If you think becoming a guide sounds cool, then please stop by Outdoor Adventures and introduce yourself or attend one of our Tuesday evening meetings that take place at 7pm in UC 129. We'd love to see you there.
New Guide Orientation
Welcome! This information is designed to give you valuable knowledge about becoming a guide. It should answer many of your questions and contains important information – be sure to read it thoroughly. If this is a program you feel you would like to benefit from and you feel you can be an active member of then complete the application and get started!!!
About Outdoor Adventures
Outdoor Adventures (OA) is a service of the University Center, the hub of student life at USD. Since 1986, we've offered a variety of wilderness outings designed for beginners, provided extensive equipment rentals and facilitated teambuilding and orientation programs. Our services are available to USD students; faculty, staff, administrators, alumnus and immediate family members at prices about half what you might find off-campus. Non-community members pay an additional 20 percent.
Becoming an Outing Guide
Our trips are facilitated almost exclusively by volunteer outing guides who prepare components of the trip including the itinerary, equipment, menu and other logistics as well as help their participants prepare for the trip. Due to the nature of the program, all outing guides are required to have health insurance.
While the people and programs have changed over the years, Outdoor Adventures remains committed to four fundamental principles:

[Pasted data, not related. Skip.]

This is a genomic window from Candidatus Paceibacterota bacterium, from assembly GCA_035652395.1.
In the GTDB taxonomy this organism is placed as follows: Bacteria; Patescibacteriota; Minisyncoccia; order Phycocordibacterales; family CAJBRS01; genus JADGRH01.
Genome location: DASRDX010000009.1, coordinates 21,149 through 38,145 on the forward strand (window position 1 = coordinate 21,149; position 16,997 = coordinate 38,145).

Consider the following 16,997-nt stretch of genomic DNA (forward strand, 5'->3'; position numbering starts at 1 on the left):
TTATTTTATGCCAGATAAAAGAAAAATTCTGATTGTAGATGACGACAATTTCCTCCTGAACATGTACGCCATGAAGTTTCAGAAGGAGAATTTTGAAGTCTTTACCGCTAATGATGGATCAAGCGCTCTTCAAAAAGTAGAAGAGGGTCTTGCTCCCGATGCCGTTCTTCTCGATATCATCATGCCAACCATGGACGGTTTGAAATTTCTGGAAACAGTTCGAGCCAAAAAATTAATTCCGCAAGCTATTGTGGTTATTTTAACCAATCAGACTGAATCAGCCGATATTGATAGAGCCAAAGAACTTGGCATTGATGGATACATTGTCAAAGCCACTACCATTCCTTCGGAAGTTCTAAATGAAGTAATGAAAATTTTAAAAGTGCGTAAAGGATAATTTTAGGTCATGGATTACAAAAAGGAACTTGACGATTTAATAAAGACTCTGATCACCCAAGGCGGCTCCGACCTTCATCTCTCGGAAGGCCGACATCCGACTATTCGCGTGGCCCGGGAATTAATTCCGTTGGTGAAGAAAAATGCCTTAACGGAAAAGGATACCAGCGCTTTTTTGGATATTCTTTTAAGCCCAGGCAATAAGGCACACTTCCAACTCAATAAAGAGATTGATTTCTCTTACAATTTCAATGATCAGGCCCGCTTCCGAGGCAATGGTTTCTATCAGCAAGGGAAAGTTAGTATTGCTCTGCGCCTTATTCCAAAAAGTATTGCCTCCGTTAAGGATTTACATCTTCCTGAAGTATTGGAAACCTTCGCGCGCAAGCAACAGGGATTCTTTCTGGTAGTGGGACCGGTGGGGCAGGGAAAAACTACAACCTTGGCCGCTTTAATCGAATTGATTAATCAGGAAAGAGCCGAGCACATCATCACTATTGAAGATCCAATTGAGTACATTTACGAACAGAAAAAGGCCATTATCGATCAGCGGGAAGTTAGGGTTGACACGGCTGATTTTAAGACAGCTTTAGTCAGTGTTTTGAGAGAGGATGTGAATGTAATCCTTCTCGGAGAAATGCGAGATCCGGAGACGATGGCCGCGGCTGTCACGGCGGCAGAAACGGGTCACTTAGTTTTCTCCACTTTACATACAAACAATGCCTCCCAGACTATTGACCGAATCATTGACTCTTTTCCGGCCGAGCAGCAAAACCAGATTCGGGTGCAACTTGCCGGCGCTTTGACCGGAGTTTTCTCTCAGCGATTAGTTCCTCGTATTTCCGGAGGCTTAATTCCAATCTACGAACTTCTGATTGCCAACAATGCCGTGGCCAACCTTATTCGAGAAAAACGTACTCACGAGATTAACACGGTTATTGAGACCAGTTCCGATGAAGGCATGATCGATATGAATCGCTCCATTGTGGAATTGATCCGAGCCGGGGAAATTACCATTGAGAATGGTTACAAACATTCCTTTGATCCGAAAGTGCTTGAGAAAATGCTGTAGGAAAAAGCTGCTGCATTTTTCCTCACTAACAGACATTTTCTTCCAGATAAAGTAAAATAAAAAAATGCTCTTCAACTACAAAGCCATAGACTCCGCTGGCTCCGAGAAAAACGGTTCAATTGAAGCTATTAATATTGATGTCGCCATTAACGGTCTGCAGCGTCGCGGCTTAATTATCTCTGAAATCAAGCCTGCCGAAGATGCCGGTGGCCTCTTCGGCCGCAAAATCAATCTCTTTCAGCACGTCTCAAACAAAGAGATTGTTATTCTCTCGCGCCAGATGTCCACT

- Inclusively – This means more than simply being open and available to everyone. We strive to be a welcoming place for everyone. Whether you're signing up for an outing or just hanging out in the office, Outdoor Adventures wants to be a place where you feel comfortable being yourself, meeting new people and trying new things.
- Challenge By Choice – Everyone is challenged by different things. For some, just tying into a climbing rope is a success, but for others, just signing up for a trip by themselves is something new. We strive to create an environment in which people feel supported and encouraged to try new things, but also feels safe saying "no" when they feel they need to.
- Minimum Impact – We have a special responsibility to minimize our environmental and social impact on our outings and in the office. OA endorses and uses the Leave No Trace model of environmental ethics in which we tailor our actions to the particular environments and situations we're in. We also strive to reduce our impact on other users by being aware of regulations and simply being courteous.
- Student Leadership – The personal development and enrichment of students is at the core of what we do at OA and we infuse this philosophy into our outings, our guide development and our student staff training. Without student leadership, the program wouldn't exist, and we strive to provide academic and co-curricular leadership development opportunities.